The hero appears!

The hero appears!

The hero appears!

The first episode of Ping Pong deals with the consequences of naive idealism. The episode is probably best summarized with a quotation from Coach: “No man so good, yet another may be as good as he.” The episode is almost entirely centered around Peco as he transitions from being the all-star hero of the show to being exposed as an (apparently) talentless hack. Some contrasts in the narrative are exremely important to note:

1. When Peco dominates the rich boy from out of town, Peco is depicted as a charming hero. The rich boy is shown as ignorant and arrogant, clearly deserving of punishment. When Peco slaps the harshness of reality in the face of the rich boy without even breaking a sweat, he cries out “What were my ten years for?!” — an almost cartoonishly funny exclamation. As the audience, we have almost no sympathy for the rich boy.

2. However, when Peco is himself the victim of Wen’ge’s incredible Ping Pong skills, the narrative takes on a drastically different tone. We see Peco try to assess the situation, trying to calculate Wen’ge’s movements, and even though he loses the first few points, we are under the impression that Peco is just testing the waters; sure, he may lose a few, but the information he’s obtaining will let him triumph over Wen’ge, just as the hero always does, right?

i want to be no 1

Right?

But no — when Peco attempts to serve a heroic “4,000 year ping pong special”, the ball slips out from underneath the paddle, hitting the wall behind him. It is at this point that both Peco — and we, the audience — realize that the game is utterly out of Peco’s control. No longer can Peco use “science” or “analysis” as a justification for losing points, as we now realize that the game was always in Wen’ge’s clutches to begin with. Wen’ge makes a statement that shocks us to the core: “Your backhand is weak! And your forehand! And your legs! And your reactions! Nothing about you is good enough!” — a statement which completely contrasts with the rosy perception of Peco we had at the beginning, as told by one of the ping pong captains: “Hoshino’s a strong player. He’s goot at footwork, backhand, blocks, everything.”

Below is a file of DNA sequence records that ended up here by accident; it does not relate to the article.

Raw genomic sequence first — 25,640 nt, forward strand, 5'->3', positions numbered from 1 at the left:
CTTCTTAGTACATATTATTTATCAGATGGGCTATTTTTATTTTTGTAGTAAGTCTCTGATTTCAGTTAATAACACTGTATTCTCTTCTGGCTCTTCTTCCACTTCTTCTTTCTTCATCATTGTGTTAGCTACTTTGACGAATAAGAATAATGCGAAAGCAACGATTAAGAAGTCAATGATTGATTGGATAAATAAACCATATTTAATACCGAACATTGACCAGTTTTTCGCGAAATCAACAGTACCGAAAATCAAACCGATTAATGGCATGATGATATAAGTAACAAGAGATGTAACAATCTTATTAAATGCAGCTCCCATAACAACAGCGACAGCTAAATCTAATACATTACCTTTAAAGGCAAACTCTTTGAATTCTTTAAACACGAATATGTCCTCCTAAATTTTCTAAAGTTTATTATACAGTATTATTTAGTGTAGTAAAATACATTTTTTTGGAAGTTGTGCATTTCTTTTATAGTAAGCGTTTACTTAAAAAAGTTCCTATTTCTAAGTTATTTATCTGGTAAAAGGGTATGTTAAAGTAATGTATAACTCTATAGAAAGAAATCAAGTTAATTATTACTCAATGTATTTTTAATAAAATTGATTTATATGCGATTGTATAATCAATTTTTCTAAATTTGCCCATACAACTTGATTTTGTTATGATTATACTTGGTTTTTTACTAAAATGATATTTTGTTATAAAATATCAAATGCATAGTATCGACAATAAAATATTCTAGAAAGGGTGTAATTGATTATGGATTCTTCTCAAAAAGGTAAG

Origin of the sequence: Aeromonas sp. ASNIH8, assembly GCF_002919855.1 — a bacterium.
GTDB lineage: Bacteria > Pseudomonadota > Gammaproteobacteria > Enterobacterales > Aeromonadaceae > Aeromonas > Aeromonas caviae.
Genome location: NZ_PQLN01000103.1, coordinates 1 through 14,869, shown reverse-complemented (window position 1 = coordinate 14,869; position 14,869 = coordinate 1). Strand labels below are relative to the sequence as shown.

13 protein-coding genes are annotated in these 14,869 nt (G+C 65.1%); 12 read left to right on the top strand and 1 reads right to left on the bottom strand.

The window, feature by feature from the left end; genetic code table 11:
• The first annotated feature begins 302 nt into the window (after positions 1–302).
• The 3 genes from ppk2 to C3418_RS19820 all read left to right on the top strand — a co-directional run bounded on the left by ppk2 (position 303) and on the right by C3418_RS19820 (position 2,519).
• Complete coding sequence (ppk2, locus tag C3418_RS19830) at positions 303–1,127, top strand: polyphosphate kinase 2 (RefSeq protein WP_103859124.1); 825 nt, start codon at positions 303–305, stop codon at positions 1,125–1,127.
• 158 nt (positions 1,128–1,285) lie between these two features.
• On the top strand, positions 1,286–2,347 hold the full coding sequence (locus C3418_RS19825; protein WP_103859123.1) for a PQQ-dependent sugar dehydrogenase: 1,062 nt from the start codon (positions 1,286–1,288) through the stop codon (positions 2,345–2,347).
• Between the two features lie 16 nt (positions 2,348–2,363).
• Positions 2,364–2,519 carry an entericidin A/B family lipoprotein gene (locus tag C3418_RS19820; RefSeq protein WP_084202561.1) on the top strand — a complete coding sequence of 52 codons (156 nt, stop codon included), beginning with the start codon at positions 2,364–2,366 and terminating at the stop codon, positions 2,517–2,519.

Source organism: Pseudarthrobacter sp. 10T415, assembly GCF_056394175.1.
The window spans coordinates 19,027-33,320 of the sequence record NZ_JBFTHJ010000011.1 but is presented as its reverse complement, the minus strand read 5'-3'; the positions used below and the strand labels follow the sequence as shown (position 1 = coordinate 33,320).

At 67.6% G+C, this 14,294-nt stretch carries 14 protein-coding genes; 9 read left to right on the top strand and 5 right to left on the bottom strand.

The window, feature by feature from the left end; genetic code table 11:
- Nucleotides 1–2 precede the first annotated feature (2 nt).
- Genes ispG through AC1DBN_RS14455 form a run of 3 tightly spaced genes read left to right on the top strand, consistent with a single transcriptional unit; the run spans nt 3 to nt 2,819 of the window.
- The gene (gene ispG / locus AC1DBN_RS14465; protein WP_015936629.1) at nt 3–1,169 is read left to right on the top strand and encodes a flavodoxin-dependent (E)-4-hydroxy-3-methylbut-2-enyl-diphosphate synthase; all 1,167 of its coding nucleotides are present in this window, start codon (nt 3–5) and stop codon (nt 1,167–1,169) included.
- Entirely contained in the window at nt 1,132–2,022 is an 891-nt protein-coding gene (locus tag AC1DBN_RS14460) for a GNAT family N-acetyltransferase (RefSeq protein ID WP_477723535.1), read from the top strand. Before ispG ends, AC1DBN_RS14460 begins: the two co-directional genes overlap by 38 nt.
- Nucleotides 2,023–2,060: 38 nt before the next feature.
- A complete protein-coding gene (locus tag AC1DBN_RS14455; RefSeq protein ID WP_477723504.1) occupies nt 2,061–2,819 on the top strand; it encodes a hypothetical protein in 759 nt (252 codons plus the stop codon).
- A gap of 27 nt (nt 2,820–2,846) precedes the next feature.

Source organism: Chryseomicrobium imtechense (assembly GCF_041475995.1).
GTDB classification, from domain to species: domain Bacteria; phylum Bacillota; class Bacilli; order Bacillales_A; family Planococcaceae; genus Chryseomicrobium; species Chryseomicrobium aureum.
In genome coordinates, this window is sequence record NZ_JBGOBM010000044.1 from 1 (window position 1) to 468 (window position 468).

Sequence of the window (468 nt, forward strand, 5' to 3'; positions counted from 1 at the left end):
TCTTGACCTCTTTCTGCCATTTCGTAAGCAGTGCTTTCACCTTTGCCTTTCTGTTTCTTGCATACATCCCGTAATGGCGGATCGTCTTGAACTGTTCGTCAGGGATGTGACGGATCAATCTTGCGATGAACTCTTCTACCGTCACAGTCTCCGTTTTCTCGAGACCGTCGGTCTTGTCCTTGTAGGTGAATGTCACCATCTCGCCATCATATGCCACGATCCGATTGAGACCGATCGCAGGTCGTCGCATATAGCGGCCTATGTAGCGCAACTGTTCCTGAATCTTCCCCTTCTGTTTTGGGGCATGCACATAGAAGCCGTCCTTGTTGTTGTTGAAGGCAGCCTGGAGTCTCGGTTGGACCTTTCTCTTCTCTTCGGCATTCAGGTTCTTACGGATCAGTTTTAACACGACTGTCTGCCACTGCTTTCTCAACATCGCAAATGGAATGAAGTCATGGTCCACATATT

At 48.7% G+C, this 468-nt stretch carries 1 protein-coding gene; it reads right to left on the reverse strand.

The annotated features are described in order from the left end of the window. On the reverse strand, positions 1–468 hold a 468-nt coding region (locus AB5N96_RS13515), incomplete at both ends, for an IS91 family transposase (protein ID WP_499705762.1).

When Wen’ge skunks Peco, Peco performs a dramatic dive from the top of the screen to the bottom, obviously symbolic of the completely humiliating loss of his heroic status. Peco does not even realize that this is the same fate that he was callously delivering to overconfident rich boys all along. But even so we are led to have sympathy for Peco, because we had rested all of our hopes on his shoulders. Wen’ge is depicted as distinctly unheroic; cocky, cold, and cruel, and not nearly as charming as Peco, and the juxaposition of these two personalities is clearly intentional. With the loss of Peco’s hero-status, our naive expectations of Ping Pong heroism have been completely — and permanently — annihiliated. Ultimately, we learn that the charismatic, gets-what-he-wants hero doesn’t really exist.

The idea of heroism reappears in episode two, but with an interesting twist. When our faithful ping pong coach finally pushes Smile to his farthest limits, Smile finds himself pondering an old childhood memory. Sitting inside a closed locker, Smile waits for a hero to come rescue him, only to hear:

“The hero isn’t coming.”

A robotic arm extends itself to Smile, offering within its hands an alternate solution to a no-show hero. In a cruel and uncaring world, Smile must actualize the results of heroism by himself, and he needs to take action in life, not simply wait unendingly for a hero that will never come.

Smile then presents us with an alternate definition of hero: not a likeable, charismatic personality, but a person capable of superhuman feats — someone who is unquestionably beyond human limitation. Smile imagines himself as a calculating robot, and in so doing, he channels an unbelievable strength and defeats the coach.

Ironically, Smile remembers a quote from his old self: “I want to be just like you, Peco.” Prior to his awakening, Smile had always compared himself to the ideal of classical heroism. But now, Smile realizes that the stoic, logical, and almost cruel “robot” within him is an equally valid definition of hero that opposes classical ideas in almost every sense. Smile therefore transforms himself from an anti-hero, a completely unsympathetic and abnormal character with few redeeming qualities, to a real hero.

(To be updated with the release of episode 3)